At its foundation, certificate pinning is quite simplistic: it is merely the process of correlating a host, from which connections will be sought, with the predesignated certificate or the server's public key that conforms to IETF X.509 cryptography standards. Once that association has been established between host and certificate, the relationship between the two is formalized, pinning that certificate to that host. A secure connection with a client or API call is approved only in instances where the offered certificate exists within that set of pinned certificates.
Most often the approved, or pinned, certificate is embedded within an application during the development process. Pinning during development adds a layer of security by making it more difficult for a would-be attacker to compromise the pin. But, they can also be added when an application first attempts to connect — a process known as key continuity. The utilization of key continuity, however, comes with the price of increased risk exposure through attacks that can occur during the initial connection attempt between host and application.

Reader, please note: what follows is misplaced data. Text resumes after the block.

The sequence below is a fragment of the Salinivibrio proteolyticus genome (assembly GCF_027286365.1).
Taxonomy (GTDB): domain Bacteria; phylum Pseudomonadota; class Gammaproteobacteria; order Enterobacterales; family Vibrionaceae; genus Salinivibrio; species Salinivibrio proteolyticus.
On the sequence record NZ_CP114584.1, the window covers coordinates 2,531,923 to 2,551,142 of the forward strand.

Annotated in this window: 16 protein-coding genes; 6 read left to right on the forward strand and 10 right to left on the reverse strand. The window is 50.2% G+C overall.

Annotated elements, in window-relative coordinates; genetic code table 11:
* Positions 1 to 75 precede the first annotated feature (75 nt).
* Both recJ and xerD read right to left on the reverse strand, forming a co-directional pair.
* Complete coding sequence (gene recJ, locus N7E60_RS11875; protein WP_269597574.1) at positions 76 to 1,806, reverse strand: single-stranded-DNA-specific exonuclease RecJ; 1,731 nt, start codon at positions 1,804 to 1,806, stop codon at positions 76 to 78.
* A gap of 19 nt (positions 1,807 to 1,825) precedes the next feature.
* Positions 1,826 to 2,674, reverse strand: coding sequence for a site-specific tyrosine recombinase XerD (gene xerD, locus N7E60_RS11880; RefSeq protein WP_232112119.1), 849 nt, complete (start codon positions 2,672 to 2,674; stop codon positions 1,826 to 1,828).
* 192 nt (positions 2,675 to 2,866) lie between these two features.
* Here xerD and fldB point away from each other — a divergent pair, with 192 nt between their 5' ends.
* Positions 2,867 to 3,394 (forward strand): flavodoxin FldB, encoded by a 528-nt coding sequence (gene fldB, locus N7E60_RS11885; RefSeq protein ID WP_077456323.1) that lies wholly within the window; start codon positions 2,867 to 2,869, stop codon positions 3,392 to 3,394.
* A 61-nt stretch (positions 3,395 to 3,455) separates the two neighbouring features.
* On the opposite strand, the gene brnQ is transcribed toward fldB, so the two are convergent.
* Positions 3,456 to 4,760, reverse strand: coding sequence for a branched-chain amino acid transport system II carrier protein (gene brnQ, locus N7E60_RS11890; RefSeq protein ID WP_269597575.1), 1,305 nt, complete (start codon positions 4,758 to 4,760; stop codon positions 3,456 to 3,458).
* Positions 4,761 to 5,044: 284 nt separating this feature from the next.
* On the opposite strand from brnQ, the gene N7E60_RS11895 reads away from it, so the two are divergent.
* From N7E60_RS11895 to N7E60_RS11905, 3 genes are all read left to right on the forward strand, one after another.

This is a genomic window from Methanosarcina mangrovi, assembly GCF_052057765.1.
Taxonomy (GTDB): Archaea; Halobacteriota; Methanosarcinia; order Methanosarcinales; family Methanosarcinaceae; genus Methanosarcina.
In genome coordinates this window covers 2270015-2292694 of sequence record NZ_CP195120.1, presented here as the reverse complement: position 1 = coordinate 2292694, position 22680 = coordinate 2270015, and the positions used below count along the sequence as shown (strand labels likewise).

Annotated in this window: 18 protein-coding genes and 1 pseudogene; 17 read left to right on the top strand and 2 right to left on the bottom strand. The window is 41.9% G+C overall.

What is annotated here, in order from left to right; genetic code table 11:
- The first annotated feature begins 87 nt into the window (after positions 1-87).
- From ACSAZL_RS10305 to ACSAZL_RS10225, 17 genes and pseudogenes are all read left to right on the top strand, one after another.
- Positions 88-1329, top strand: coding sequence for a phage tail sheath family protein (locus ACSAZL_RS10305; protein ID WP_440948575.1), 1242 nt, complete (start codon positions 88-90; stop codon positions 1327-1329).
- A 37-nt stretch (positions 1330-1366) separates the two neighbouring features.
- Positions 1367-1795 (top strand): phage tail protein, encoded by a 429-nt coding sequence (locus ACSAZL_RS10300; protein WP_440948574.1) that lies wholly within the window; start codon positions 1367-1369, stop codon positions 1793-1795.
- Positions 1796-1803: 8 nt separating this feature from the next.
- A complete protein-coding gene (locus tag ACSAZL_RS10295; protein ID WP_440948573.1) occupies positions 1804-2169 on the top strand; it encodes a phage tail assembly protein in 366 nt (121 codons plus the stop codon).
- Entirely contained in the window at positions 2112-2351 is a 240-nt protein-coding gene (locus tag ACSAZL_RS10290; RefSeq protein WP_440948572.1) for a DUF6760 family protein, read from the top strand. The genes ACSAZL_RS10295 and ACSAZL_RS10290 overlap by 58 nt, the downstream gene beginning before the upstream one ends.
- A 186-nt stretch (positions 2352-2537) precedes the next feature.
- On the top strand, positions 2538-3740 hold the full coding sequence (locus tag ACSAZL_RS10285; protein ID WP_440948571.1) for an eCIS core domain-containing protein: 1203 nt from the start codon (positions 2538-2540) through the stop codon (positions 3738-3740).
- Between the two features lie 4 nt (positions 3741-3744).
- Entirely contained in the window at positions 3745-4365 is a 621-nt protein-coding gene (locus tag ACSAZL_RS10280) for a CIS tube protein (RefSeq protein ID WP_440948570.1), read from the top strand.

Pinning assumes and utilizes a relationship between client and host that has been both pre-defined and pre-established, with proper protocols and parameters known and accepted by all legitimate participants. This eliminates the necessity of depending upon constant pings to organizational elements — to CAs, for example, for continuous updates about certificate status.
Which Certificates Can Be Pinned?
Application owners are free to choose what in the certificate chain is pinned. At minimum, one certificate in the chain of trust should be controlled solely by the organization that owns the application. However, an oft-repeated mistake is to only pin the root certificate in a chain. This over-simplification of the process leaves a vulnerability through which a bad actor can gain access by leveraging a certificate obtained from the same CA. Therefore, application developers wishing to use this technique should consider pinning more than one or all certificates in the chain including: